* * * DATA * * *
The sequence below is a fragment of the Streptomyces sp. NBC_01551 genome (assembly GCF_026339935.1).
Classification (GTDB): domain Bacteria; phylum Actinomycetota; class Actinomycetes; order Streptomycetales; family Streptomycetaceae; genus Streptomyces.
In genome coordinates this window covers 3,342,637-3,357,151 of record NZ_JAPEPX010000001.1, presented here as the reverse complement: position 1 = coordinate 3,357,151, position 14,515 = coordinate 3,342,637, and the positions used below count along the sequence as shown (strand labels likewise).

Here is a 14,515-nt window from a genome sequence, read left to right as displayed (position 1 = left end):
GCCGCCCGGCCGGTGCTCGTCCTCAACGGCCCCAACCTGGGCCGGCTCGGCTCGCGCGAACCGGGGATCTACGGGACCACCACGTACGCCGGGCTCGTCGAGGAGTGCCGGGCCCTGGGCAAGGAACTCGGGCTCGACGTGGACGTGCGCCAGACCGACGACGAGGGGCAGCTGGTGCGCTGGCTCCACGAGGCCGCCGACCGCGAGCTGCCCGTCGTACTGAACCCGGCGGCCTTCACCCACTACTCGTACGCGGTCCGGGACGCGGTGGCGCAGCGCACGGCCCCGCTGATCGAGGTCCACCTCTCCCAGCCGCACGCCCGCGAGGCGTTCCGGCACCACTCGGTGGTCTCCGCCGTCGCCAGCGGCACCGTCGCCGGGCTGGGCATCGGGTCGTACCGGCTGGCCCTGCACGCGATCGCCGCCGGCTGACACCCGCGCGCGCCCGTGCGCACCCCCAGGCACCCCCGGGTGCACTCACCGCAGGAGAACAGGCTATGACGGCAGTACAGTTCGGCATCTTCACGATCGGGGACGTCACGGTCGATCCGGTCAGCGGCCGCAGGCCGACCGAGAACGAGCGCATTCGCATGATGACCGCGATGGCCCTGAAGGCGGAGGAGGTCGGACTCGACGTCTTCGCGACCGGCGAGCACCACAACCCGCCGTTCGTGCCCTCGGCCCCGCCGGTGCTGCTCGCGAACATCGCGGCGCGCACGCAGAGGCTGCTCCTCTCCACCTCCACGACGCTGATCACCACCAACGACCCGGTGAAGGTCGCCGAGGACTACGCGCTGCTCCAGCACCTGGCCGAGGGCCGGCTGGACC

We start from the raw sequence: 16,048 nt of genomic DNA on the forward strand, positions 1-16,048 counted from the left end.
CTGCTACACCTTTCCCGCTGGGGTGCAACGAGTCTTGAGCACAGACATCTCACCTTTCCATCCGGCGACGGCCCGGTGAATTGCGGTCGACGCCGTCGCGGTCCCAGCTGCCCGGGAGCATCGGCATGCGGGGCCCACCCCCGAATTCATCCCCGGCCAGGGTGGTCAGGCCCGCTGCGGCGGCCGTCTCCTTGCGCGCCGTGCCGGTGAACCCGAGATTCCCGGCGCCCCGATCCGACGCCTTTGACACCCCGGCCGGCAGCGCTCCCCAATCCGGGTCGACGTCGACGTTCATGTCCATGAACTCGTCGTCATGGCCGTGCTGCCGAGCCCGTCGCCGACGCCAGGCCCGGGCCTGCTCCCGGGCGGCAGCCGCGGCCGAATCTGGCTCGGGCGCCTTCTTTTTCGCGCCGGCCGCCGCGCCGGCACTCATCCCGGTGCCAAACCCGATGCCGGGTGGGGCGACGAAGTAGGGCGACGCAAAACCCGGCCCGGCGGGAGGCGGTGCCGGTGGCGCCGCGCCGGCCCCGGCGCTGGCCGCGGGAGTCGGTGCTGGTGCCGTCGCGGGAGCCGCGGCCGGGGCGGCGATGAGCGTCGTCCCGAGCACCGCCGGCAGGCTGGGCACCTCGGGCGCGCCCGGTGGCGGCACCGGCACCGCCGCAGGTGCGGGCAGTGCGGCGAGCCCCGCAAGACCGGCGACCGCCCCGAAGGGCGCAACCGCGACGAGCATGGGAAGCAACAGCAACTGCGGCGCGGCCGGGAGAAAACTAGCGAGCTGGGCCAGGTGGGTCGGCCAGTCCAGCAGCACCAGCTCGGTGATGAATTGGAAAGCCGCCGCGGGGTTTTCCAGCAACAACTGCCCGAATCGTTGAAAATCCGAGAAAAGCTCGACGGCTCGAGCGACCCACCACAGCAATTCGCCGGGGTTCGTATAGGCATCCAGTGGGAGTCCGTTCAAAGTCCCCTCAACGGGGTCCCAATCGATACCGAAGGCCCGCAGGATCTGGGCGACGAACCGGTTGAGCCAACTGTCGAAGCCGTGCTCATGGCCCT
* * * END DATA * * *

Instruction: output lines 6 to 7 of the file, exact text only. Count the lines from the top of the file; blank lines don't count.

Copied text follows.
We start from the raw sequence: 16,048 nt of genomic DNA on the forward strand, positions 1-16,048 counted from the left end.
CTGCTACACCTTTCCCGCTGGGGTGCAACGAGTCTTGAGCACAGACATCTCACCTTTCCATCCGGCGACGGCCCGGTGAATTGCGGTCGACGCCGTCGCGGTCCCAGCTGCCCGGGAGCATCGGCATGCGGGGCCCACCCCCGAATTCATCCCCGGCCAGGGTGGTCAGGCCCGCTGCGGCGGCCGTCTCCTTGCGCGCCGTGCCGGTGAACCCGAGATTCCCGGCGCCCCGATCCGACGCCTTTGACACCCCGGCCGGCAGCGCTCCCCAATCCGGGTCGACGTCGACGTTCATGTCCATGAACTCGTCGTCATGGCCGTGCTGCCGAGCCCGTCGCCGACGCCAGGCCCGGGCCTGCTCCCGGGCGGCAGCCGCGGCCGAATCTGGCTCGGGCGCCTTCTTTTTCGCGCCGGCCGCCGCGCCGGCACTCATCCCGGTGCCAAACCCGATGCCGGGTGGGGCGACGAAGTAGGGCGACGCAAAACCCGGCCCGGCGGGAGGCGGTGCCGGTGGCGCCGCGCCGGCCCCGGCGCTGGCCGCGGGAGTCGGTGCTGGTGCCGTCGCGGGAGCCGCGGCCGGGGCGGCGATGAGCGTCGTCCCGAGCACCGCCGGCAGGCTGGGCACCTCGGGCGCGCCCGGTGGCGGCACCGGCACCGCCGCAGGTGCGGGCAGTGCGGCGAGCCCCGCAAGACCGGCGACCGCCCCGAAGGGCGCAACCGCGACGAGCATGGGAAGCAACAGCAACTGCGGCGCGGCCGGGAGAAAACTAGCGAGCTGGGCCAGGTGGGTCGGCCAGTCCAGCAGCACCAGCTCGGTGATGAATTGGAAAGCCGCCGCGGGGTTTTCCAGCAACAACTGCCCGAATCGTTGAAAATCCGAGAAAAGCTCGACGGCTCGAGCGACCCACCACAGCAATTCGCCGGGGTTCGTATAGGCATCCAGTGGGAGTCCGTTCAAAGTCCCCTCAACGGGGTCCCAATCGATACCGAAGGCCCGCAGGATCTGGGCGACGAACCGGTTGAGCCAACTGTCGAAGCCGTGCTCATGGCCCT